Okinawa Spiny Rat
(Tokudaia muenninki)
Resembling a large vole, the spiny rat has grooved spines protruding from its short, thick body fur. Very little is known about the species. It occurs in temperate forests and has an extremely limited distribution. The population of this little-known mammal is believed to be declining. Although individuals were captured in 1978, no specimens were recorded for a further 35 years despite efforts to capture it in 1994. The species was reportedly found to be still extant in 2008. However, it is thought to occur in an area of less than 3 square km, making it extremely vulnerable to localised threats. Loss of its forest habitat and possible predation by feral cats may spell extinction for the Okinawa spiny rat unless urgent conservation action is taken.
Urgent Conservation Actions
Habitat protection and management or control of introduced predators.
Okinawa, Japanese Ryukyu Islands.
Evolutionary Distinctiveness
Order: Rodentia
Family: Muridae
The family Muridae (rats, mice and gerbils) is the largest mammalian family, comprising some 730 species in 150 genera. The family dates back to the Oligocene (26-38 million years ago) of North America. It is thought to have undergone extensive adaptive radiation during the Miocene Epoch (26-7 million years ago). Murid rodents are a highly successful group. They tend to be adapted for early and prolific reproduction ('r-selected') rather than for long individual life spans. Members of the group are found throughout the world, in almost every terrestrial habitat.

Muennink’s spiny rat belongs to the subfamily Murinae (Old World rats and mice). This group includes 561 species, and is among the most successful of all mammals in terms of ability to survive, multiply and adapt quickly. The Murinae probably originated in southeast Asia in the late Oligocne or early Eocene (25-20 million years ago). The earliest fossils are known from Spain about 6-8 million years ago.

The genus Tokudaia is thought to be related to Margaretamys of Sulawesi or to the fossil Parapodemus. It exists as a relic on the Ryukyu archipelago, the most southwestern region of Japan. It contains three species: T. muenninki (Muennink’s spiny rat) on Okinawa Island, T. tokunoshimensis (Tokunoshima spiny rat) on Tokunoshima Island and T. osimensis (Ryukyu spiny rat) on Amami-ohshima Island.

Tokudaia is characterized by its possession of an extremely unusual chromosomal constitution for mammals: T. muenninki has 2n = 44 with an XX/XY sex chromosome system; T. tokunoshimensis has 2n = 45 with an X0/X0 sex chromosome system; and, T. osimensis has 2n = 25 with an X0/X0 sex chromosome system. The three species show differences in mtDNA and rDNA sequences, and their cranial characteristics and external measurements also vary.

T. muennicki is known from late Pleistocene or early Holocene fossils from Okinawa and nearby Le Island in the Ryukyus.
Head and body length: 120-175 mm
Tail length: 100-125 mm
Weight: 43.4 - 200 g
This species resembles a large vole. It has a short thick body and dense fur, consisting of fine hairs and coarse, grooved spines (hence the common name “spiny rat”). The fur is brownish above and greyish white below with a faint orange tinge. The spines on the animal’s back are black throughout while the spines underneath are usually white with a rufous tip. The spines cover the body except for the regions around the mouth, ears, feet and tail. The tail is bicoloured for its entire length.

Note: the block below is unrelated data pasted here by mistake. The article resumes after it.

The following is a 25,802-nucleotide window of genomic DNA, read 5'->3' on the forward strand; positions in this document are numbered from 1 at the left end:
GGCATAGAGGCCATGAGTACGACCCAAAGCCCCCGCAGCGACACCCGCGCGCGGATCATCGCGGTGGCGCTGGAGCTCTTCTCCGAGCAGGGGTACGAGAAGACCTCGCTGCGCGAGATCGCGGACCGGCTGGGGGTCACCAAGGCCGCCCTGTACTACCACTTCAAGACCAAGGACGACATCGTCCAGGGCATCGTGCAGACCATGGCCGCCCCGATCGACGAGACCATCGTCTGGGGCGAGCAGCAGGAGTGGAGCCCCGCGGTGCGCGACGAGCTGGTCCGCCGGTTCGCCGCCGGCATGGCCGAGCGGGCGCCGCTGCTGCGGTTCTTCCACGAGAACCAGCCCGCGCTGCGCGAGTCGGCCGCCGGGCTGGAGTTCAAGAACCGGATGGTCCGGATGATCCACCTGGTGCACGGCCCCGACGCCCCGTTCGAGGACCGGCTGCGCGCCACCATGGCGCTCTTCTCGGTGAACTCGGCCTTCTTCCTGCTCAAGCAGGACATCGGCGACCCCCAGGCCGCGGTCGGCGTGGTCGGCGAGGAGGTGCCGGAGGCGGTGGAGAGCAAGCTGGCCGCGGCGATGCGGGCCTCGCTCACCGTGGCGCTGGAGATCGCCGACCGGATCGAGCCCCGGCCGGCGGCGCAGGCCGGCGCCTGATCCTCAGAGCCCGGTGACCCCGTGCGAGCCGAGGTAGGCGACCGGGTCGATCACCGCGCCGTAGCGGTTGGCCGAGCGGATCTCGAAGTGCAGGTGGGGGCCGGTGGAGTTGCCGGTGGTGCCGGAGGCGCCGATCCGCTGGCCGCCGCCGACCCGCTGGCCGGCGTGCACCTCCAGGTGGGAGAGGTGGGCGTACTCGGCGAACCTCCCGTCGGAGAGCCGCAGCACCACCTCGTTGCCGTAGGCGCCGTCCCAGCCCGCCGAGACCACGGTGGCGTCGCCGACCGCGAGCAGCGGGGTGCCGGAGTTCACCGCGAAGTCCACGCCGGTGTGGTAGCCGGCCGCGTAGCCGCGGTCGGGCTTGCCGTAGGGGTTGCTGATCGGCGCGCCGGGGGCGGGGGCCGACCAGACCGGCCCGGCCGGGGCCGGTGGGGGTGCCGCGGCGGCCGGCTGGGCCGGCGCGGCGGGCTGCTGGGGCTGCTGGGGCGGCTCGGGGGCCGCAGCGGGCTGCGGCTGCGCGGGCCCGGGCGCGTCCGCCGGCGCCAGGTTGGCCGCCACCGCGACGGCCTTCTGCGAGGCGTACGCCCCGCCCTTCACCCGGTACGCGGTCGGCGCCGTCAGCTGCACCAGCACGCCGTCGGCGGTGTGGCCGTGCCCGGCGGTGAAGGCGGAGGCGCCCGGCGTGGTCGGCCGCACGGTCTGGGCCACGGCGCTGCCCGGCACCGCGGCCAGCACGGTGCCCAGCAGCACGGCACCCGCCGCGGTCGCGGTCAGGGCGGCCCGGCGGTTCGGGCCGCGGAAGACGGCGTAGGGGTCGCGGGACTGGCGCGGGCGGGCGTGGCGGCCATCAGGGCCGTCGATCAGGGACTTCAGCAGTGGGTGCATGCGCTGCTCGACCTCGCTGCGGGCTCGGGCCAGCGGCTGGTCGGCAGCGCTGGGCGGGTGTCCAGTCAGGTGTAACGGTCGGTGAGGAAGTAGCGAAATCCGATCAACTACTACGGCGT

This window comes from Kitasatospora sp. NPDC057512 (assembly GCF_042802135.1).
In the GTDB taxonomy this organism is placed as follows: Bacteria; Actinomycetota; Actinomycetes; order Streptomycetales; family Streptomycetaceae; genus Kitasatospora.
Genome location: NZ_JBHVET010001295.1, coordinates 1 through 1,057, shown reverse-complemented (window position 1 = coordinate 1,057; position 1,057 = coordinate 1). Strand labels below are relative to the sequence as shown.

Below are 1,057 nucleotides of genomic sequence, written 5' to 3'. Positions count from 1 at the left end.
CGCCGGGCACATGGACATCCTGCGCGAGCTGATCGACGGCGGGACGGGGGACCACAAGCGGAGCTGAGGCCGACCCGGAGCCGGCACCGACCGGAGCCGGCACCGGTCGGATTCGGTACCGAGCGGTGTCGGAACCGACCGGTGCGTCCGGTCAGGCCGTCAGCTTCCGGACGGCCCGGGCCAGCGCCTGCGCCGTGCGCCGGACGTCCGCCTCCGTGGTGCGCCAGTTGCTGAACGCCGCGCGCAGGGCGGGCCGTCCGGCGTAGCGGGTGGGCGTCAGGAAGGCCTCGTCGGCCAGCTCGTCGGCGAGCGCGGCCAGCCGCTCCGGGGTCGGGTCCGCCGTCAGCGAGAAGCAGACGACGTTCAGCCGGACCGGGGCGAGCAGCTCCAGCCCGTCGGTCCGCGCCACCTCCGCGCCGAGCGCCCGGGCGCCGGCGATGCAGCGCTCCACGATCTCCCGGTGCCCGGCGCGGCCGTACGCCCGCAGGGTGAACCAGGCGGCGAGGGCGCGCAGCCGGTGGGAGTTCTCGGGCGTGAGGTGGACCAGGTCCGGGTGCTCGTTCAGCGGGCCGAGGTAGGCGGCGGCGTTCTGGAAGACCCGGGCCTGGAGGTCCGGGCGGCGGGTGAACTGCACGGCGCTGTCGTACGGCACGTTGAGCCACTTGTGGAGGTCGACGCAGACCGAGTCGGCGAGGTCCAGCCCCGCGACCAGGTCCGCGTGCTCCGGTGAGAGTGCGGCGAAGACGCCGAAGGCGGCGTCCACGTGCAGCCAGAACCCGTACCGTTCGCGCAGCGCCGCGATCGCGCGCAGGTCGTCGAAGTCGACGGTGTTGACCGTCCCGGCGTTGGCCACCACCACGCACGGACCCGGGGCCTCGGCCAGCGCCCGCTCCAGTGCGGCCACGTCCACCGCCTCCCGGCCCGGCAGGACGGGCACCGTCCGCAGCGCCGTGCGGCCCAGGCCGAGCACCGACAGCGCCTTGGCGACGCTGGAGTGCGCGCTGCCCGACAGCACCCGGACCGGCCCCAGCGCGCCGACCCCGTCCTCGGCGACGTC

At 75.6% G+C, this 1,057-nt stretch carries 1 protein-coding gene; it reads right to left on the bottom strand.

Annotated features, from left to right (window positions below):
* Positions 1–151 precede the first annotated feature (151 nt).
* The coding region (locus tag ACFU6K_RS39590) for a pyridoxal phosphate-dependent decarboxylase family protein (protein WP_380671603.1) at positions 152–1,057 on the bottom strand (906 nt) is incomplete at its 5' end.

Very little is known about the ecology of this species.
The species inhabits forest (chinquapins) over 30 years old in the northern part of the island. It prefers forests with high undergrowth, and has also been found in chinquapin forests surrounded by sugarcane fields.
This species is endemic to Okinawa Island, Ryukyu Islands, Japan. It is found only on the northern part (Yanbaru area) of the island, above 300 m asl. Recent research suggests that it may be restricted to an area of less than 3 square km.
Population Estimate
Population density estimates were of 1.8/ha in 1978 and the population is currently considered to be severely declining.
Population Trend
Classified as Critically Endangered (CR B1ab(iii,v)) on the 2010 IUCN Red List of Threatened Species.
The main threat is from deforestation, mainly through government forestry programs. Feral cats in the forest also predate this species, and this may also be contributing to population declines.
Conservation Underway
This species is legally protected, although there do not appear to be any specific conservation measures in place.
Conservation Proposed
Full protection of the Yanbaru region of Okinawa Island is recommended, along with management or control of introduced predators. Ongoing monitoring of the small, recently discovered population in the north of the island, together with further research into the ecology and distribution of the species will help to inform targeted conservation action for the Okinawa spiny rat. Awareness and education programmes would also be beneficial.
Ishii, N. & Kaneko, Y. 2008. Tokudaia muenninki. In: IUCN 2010. IUCN Red List of Threatened Species. Version 2010.4. <www.iucnredlist.org>. Downloaded on 05 November 2010.

Nowak, R.M. 1999. Walker's Mammals of the World. Sixth edition. The Johns Hopkins University Press, Baltimore and London.

Yamada, F., Kawauchi, N., Nakata, K., Abe, S., Kotaka, N., Takashima, A., Murata, C. and Kuroiwa, A. 2010. Rediscovery after thirty years since the last capture of the critically endangered Okinawa spiny rat Tokudaia muenninki in the northern part of Okinawa Island. Mammal Study 35: 243-255.

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